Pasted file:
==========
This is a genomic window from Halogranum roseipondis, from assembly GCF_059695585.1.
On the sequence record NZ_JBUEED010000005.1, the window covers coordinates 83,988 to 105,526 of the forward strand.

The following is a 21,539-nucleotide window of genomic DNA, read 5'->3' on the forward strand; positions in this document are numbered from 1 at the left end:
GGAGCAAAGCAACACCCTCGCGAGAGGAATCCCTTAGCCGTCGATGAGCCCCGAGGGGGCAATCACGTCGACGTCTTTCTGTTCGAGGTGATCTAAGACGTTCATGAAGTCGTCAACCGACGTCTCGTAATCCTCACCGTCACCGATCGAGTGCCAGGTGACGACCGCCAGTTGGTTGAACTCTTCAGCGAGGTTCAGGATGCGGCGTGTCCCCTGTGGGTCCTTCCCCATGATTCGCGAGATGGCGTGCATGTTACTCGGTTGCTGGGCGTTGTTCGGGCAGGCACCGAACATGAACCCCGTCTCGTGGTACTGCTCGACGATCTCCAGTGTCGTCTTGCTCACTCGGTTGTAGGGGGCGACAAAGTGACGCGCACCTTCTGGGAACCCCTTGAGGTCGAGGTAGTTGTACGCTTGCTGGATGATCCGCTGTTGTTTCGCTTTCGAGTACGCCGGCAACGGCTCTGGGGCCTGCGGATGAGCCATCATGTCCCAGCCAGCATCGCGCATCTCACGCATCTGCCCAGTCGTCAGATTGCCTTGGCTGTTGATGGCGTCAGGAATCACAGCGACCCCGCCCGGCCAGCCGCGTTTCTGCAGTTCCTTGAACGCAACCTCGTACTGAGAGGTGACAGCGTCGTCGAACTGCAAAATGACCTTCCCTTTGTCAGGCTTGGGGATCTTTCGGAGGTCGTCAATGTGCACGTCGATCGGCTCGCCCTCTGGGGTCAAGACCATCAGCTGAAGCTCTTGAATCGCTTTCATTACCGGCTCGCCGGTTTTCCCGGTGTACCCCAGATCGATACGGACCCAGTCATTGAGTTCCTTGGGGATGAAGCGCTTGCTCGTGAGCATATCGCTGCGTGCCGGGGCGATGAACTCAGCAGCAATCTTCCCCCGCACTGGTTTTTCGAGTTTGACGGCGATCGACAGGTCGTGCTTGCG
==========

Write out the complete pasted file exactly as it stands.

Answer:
This is a genomic window from Halogranum roseipondis, from assembly GCF_059695585.1.
On the sequence record NZ_JBUEED010000005.1, the window covers coordinates 83,988 to 105,526 of the forward strand.

The following is a 21,539-nucleotide window of genomic DNA, read 5'->3' on the forward strand; positions in this document are numbered from 1 at the left end:
GGAGCAAAGCAACACCCTCGCGAGAGGAATCCCTTAGCCGTCGATGAGCCCCGAGGGGGCAATCACGTCGACGTCTTTCTGTTCGAGGTGATCTAAGACGTTCATGAAGTCGTCAACCGACGTCTCGTAATCCTCACCGTCACCGATCGAGTGCCAGGTGACGACCGCCAGTTGGTTGAACTCTTCAGCGAGGTTCAGGATGCGGCGTGTCCCCTGTGGGTCCTTCCCCATGATTCGCGAGATGGCGTGCATGTTACTCGGTTGCTGGGCGTTGTTCGGGCAGGCACCGAACATGAACCCCGTCTCGTGGTACTGCTCGACGATCTCCAGTGTCGTCTTGCTCACTCGGTTGTAGGGGGCGACAAAGTGACGCGCACCTTCTGGGAACCCCTTGAGGTCGAGGTAGTTGTACGCTTGCTGGATGATCCGCTGTTGTTTCGCTTTCGAGTACGCCGGCAACGGCTCTGGGGCCTGCGGATGAGCCATCATGTCCCAGCCAGCATCGCGCATCTCACGCATCTGCCCAGTCGTCAGATTGCCTTGGCTGTTGATGGCGTCAGGAATCACAGCGACCCCGCCCGGCCAGCCGCGTTTCTGCAGTTCCTTGAACGCAACCTCGTACTGAGAGGTGACAGCGTCGTCGAACTGCAAAATGACCTTCCCTTTGTCAGGCTTGGGGATCTTTCGGAGGTCGTCAATGTGCACGTCGATCGGCTCGCCCTCTGGGGTCAAGACCATCAGCTGAAGCTCTTGAATCGCTTTCATTACCGGCTCGCCGGTTTTCCCGGTGTACCCCAGATCGATACGGACCCAGTCATTGAGTTCCTTGGGGATGAAGCGCTTGCTCGTGAGCATATCGCTGCGTGCCGGGGCGATGAACTCAGCAGCAATCTTCCCCCGCACTGGTTTTTCGAGTTTGACGGCGATCGACAGGTCGTGCTTGCG